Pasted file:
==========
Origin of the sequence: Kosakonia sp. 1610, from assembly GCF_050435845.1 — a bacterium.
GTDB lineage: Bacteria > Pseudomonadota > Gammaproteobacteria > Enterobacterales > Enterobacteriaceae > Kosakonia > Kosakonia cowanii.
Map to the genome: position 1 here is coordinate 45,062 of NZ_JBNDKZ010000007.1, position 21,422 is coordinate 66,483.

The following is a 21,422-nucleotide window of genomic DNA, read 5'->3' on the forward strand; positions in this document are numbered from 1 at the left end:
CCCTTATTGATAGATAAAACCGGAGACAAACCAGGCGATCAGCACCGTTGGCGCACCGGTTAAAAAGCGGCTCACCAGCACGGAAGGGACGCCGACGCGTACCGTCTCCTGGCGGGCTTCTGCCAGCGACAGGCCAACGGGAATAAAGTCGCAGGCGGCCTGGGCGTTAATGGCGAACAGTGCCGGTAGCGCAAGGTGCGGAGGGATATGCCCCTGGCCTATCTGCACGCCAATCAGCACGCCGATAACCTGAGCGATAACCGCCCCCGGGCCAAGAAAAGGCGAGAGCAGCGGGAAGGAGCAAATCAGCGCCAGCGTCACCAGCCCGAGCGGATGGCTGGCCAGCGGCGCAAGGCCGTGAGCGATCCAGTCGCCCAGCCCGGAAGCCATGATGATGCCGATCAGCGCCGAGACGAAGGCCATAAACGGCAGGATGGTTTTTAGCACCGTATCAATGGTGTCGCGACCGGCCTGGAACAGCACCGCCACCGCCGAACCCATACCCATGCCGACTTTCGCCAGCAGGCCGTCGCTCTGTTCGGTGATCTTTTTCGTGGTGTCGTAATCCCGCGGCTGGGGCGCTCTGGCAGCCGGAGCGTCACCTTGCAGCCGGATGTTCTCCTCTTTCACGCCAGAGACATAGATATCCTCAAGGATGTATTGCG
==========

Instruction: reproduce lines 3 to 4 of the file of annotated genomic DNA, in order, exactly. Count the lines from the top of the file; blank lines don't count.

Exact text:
Map to the genome: position 1 here is coordinate 45,062 of NZ_JBNDKZ010000007.1, position 21,422 is coordinate 66,483.

The following is a 21,422-nucleotide window of genomic DNA, read 5'->3' on the forward strand; positions in this document are numbered from 1 at the left end: